According to the Centers for Disease Control and Prevention, the best way to combat malaria is through diligent prevention of mosquito bites. By taking this approach, one can significantly decrease their risk of contracting the disease.
Individuals who travel to an area where malaria is common should keep their arms and legs covered. Additionally, they must apply insect repellant when traveling to a country where Malaria infection is prevalent. To avoid mosquito bites, it’s best that the sleeping area is treated with insecticide.
There are a wide variety of medications that can be given to prevent malaria. Travelers will need to work with their healthcare provider to get these, as they require a prescription. Many of these will need to be started several weeks before traveling in order to allow them to work properly.
Last-minute malaria prevention meds are available for travelers who need to leave suddenly, ensuring they can still get protection. Most of these prevention medications are safe and can be taken for an extended period of time. However, nearly all of them have side effects in at least some of the people who take them.
The side effects of Malaria medication can include:
Unless these are severe, medical experts recommend working through them rather than stopping the medication.
Only frequent, regular exposure to malaria parasites can cause immunity, and even people with this exposure sometimes get malaria. There is one malaria vaccine, but it only affects one of the parasites that can cause the condition and is still undergoing research.
Beyond medications, the best way to avoid getting malaria is to avoid getting bitten by mosquitos. Bites are more common at night, though, of course, travelers can get them any time. Some people believe air conditioning can reduce the incidence of Malaria. Travelers should wear high-powered mosquito repellant at all times. They should also wear long sleeves and long pants and make sure that the skin is not left uncovered.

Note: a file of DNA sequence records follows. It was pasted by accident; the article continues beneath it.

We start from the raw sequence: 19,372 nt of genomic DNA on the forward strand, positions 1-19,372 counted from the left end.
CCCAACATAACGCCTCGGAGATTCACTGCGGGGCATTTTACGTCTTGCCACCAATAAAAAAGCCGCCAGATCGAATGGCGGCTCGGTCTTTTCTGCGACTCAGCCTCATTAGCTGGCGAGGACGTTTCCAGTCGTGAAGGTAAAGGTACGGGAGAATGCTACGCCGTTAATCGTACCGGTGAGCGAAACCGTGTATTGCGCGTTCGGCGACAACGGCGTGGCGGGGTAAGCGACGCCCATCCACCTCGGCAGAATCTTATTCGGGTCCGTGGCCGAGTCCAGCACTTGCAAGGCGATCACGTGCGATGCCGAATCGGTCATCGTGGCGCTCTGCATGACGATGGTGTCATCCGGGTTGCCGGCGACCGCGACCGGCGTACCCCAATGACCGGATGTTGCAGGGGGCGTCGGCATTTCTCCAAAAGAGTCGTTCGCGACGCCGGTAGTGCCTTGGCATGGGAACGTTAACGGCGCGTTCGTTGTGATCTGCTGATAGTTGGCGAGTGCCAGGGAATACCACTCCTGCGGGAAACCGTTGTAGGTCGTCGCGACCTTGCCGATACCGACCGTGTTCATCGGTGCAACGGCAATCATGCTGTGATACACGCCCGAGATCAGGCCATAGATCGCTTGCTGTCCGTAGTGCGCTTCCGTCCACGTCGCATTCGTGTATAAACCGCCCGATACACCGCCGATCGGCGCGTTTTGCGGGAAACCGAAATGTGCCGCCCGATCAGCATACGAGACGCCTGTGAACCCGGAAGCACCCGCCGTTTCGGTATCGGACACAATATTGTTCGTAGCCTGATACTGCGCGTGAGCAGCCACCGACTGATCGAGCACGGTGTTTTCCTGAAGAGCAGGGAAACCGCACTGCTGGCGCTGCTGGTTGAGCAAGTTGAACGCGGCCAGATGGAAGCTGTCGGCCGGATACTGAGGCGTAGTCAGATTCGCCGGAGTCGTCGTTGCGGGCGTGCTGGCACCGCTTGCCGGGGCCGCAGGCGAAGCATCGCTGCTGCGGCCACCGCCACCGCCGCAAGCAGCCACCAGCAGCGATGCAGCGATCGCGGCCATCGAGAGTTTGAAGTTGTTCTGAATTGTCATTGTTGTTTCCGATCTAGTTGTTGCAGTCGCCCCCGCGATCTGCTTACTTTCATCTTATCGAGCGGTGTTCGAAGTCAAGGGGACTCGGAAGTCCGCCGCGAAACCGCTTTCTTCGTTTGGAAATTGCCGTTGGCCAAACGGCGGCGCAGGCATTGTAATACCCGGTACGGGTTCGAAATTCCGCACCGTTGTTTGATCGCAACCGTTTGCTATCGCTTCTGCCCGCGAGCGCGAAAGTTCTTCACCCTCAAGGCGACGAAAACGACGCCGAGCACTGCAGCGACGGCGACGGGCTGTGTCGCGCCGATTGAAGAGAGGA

If possible, they should ensure that the fabric covering them is tough enough that mosquitoes cannot bite them through it. At night, travelers should make sure they close all windows and doors to the place where they’re staying. Then, they should cover themselves and their bed in a mosquito net. These prevent mosquitoes from infiltrating a bed at night.
If travelers think they have malaria, see a doctor right away, even if they’re still traveling or back home. Doctors will usually conduct a general physical exam and then order blood tests. The tests will tell them if the parasite is present in their blood and what type of parasite they have.
Tests can show if a traveler has a drug-resistant disease, needing different treatment options. Next, the doctor will decide what kind of treatment the person will receive. This can depend on the parasite they have, how severe their symptoms are, and their age. Pregnant women will also be treated for malaria differently than others will.
There are a number of medications that can be used to treat malaria, including chloroquine phosphate. This is the preferred treatment. However, some strains of malaria are resistant to this drug. In these cases, doctors will usually prescribe at least two drugs.
Most travelers with malaria will need to follow up with their medical provider at least once. They should keep these appointments as they don’t want their malaria to get any worse. Malaria should never be entirely self-treated without any consultation with a doctor.
Travelers should make sure they get their prescription for anti-malarial medications before they travel and that they get it filled before they leave. Getting medication overseas can be difficult, especially if the traveler does not speak the language in the country they are visiting. Travelers will be well served to get their meds before they leave home.
Travelers do not need to avoid countries where malaria is common. Instead, they can take some basic precautions, as outlined above, so they don’t contract the disease.
If something goes wrong and they do get it, they should remember that it is very treatable. They just need to seek medical help right away so they don’t get extremely ill.